How Do Recent College Grads Really Stack Up? Employment and Earnings for Graduates of the Great Recession

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Released: June 2011 • Economic Analysis

Related Topics: Education, Employment & Wages

Authors:

  • Adam LooneySenior Fellow, The Brookings Institution
  • Michael GreenstoneMilton Friedman Professor of Economics; Director of the Energy Policy Institute, University of Chicago
 
 

Introduction

The May employment numbers broke from the positive news of the last few months and revealed weakness in the job market. According to the Labor Department, payroll employment increased at its lowest rate in eight months, as employers added just 54,000 jobs. Private employment edged up by 83,000, while government employment fell by 29,000. And the unemployment rate ticked up for the second straight month, to 9.1 percent.

Not surprisingly to most Americans, these numbers indicate the job market remains tough, particularly for the nation’s young adults. College seniors graduating this spring will enter a job market vastly different than the one that existed when they started college. Indeed, when the Class of 2011 first enrolled for classes, the unemployment rate was below 5 percent.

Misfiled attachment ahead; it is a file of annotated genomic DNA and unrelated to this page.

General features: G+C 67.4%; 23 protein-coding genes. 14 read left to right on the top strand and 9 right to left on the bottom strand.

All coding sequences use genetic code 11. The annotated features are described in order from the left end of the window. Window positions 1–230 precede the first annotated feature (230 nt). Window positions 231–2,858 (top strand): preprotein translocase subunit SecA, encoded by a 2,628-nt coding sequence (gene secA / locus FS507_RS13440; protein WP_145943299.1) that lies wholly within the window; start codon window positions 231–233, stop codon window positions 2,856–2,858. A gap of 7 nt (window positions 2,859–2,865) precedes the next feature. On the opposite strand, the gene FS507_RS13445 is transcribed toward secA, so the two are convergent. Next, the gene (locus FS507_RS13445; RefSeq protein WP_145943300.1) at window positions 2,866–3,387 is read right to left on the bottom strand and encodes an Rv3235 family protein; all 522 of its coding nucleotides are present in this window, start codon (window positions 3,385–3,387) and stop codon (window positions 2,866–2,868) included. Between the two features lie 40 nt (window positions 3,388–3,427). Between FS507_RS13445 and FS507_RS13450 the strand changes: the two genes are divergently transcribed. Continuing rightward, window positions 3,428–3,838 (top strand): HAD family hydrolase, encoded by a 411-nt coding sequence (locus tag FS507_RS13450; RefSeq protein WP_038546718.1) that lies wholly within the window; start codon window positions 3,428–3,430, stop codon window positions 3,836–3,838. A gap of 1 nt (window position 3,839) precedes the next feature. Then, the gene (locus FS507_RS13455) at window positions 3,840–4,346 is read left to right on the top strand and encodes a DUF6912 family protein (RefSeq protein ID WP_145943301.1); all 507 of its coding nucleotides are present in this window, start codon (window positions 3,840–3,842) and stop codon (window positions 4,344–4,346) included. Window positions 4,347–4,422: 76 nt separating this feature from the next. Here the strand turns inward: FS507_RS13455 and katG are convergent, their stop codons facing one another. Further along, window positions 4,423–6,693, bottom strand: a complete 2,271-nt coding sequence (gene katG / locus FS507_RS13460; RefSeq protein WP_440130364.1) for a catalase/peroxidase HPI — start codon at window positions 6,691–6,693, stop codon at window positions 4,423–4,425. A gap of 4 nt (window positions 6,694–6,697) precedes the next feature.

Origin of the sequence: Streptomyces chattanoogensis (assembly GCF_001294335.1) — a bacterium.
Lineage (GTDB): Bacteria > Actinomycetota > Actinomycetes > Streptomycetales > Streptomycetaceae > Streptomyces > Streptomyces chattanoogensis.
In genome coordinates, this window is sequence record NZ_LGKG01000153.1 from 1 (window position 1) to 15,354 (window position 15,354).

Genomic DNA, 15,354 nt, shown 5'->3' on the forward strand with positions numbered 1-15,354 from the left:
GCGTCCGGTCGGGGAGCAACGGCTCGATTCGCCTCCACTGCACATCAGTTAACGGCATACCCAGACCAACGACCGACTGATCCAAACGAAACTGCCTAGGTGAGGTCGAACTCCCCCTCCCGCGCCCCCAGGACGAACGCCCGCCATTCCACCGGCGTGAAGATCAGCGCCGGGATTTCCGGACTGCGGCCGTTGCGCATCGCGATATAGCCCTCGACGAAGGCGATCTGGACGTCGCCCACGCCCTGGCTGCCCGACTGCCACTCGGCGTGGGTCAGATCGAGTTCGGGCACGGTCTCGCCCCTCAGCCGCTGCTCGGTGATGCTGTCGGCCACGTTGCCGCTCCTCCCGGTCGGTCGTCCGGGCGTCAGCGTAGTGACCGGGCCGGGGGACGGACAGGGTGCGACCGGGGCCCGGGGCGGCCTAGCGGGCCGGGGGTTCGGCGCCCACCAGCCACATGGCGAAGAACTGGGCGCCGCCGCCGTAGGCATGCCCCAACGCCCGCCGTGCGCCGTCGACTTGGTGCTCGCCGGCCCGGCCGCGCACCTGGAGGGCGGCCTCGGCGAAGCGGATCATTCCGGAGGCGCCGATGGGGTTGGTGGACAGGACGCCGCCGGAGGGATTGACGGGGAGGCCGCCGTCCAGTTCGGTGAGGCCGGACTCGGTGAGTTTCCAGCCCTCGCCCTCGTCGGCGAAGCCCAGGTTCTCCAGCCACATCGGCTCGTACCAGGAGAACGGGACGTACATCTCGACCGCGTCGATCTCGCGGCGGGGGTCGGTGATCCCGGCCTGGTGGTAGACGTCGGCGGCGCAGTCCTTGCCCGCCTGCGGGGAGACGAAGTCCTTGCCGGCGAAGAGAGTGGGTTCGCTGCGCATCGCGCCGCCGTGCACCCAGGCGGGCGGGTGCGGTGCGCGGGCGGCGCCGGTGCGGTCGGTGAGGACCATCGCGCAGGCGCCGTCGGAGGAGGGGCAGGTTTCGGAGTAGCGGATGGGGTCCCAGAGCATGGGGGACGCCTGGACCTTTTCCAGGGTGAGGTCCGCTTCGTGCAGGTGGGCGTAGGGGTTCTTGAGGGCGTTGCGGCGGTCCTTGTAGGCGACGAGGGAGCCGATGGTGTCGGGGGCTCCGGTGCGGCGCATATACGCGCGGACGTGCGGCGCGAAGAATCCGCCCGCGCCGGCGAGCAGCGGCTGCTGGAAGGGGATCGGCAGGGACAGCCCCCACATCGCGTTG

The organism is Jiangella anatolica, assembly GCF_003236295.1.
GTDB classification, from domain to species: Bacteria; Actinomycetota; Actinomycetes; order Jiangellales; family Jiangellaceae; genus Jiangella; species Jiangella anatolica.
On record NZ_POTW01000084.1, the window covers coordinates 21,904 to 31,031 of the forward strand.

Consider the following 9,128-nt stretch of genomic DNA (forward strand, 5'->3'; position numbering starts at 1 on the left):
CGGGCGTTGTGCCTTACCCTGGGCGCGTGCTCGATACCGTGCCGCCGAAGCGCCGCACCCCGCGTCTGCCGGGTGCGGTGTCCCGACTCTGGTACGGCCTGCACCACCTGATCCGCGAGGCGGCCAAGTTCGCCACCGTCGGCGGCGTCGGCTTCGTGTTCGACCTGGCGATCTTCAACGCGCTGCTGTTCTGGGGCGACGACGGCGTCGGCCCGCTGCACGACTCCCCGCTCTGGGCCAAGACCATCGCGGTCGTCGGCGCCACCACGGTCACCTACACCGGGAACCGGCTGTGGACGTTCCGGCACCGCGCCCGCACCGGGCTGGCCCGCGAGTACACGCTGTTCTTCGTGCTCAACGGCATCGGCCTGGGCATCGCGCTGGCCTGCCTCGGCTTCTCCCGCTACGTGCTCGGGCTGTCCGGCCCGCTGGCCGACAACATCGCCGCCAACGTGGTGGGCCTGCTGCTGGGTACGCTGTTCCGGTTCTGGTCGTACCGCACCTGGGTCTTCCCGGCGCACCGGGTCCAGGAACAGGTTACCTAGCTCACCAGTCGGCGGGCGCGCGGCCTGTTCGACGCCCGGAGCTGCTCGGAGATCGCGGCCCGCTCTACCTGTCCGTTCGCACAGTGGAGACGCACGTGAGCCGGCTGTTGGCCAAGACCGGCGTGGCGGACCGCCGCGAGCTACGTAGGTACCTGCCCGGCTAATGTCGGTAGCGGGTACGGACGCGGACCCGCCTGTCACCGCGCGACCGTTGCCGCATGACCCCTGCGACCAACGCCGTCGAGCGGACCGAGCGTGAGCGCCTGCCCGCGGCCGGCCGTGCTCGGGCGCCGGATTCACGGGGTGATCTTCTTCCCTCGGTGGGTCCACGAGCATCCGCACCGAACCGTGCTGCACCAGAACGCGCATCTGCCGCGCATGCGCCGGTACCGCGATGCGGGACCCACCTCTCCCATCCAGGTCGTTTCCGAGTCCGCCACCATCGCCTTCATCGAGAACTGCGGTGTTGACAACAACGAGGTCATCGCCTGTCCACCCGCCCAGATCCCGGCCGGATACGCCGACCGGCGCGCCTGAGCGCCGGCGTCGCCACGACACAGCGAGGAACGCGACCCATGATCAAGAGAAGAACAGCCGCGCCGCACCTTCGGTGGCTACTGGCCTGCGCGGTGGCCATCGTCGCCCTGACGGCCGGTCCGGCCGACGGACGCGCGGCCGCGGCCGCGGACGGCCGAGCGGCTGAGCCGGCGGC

In this context, there have been a series of recent news stories documenting the challenges facing recent college graduates in their job search. This has triggered new debate about the value of a college degree in the current economic climate. Are today’s college graduates really better off than their counterparts who did not invest their time and money in a post-high-school degree? 

For this month’s posting, we examine the most recent data on young adults age 23-24 — the “Class of the Great Recession” — to show whether those who chose college are better off in terms of both their employment prospects and earning potential. We also continue our look at America’s still growing “job gap,” or the number of jobs that the U.S. economy needs to create in order to return to pre-recession employment levels while also absorbing the 125,000 people who enter the labor force each month.


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